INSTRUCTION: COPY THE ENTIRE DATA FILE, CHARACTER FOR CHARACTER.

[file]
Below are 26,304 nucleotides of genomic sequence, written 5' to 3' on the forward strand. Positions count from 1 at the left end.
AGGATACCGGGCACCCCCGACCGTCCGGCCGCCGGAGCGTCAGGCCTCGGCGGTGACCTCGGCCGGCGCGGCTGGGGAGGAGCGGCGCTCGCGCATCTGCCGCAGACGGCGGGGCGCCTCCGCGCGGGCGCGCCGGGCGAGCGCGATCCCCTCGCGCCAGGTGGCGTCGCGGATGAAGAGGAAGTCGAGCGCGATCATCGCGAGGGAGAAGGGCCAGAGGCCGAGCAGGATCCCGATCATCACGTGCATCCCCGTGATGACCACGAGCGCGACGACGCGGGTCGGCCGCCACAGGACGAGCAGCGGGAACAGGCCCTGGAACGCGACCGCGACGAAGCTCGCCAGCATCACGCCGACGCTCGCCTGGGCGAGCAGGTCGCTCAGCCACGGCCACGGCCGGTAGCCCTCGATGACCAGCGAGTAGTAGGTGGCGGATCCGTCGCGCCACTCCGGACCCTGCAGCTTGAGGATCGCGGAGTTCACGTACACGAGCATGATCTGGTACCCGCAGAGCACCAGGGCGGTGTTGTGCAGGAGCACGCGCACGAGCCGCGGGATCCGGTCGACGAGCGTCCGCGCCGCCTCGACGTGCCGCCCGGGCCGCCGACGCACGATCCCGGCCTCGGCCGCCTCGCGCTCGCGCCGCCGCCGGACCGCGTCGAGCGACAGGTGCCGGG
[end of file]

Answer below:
Below are 26,304 nucleotides of genomic sequence, written 5' to 3' on the forward strand. Positions count from 1 at the left end.
AGGATACCGGGCACCCCCGACCGTCCGGCCGCCGGAGCGTCAGGCCTCGGCGGTGACCTCGGCCGGCGCGGCTGGGGAGGAGCGGCGCTCGCGCATCTGCCGCAGACGGCGGGGCGCCTCCGCGCGGGCGCGCCGGGCGAGCGCGATCCCCTCGCGCCAGGTGGCGTCGCGGATGAAGAGGAAGTCGAGCGCGATCATCGCGAGGGAGAAGGGCCAGAGGCCGAGCAGGATCCCGATCATCACGTGCATCCCCGTGATGACCACGAGCGCGACGACGCGGGTCGGCCGCCACAGGACGAGCAGCGGGAACAGGCCCTGGAACGCGACCGCGACGAAGCTCGCCAGCATCACGCCGACGCTCGCCTGGGCGAGCAGGTCGCTCAGCCACGGCCACGGCCGGTAGCCCTCGATGACCAGCGAGTAGTAGGTGGCGGATCCGTCGCGCCACTCCGGACCCTGCAGCTTGAGGATCGCGGAGTTCACGTACACGAGCATGATCTGGTACCCGCAGAGCACCAGGGCGGTGTTGTGCAGGAGCACGCGCACGAGCCGCGGGATCCGGTCGACGAGCGTCCGCGCCGCCTCGACGTGCCGCCCGGGCCGCCGACGCACGATCCCGGCCTCGGCCGCCTCGCGCTCGCGCCGCCGCCGGACCGCGTCGAGCGACAGGTGCCGGG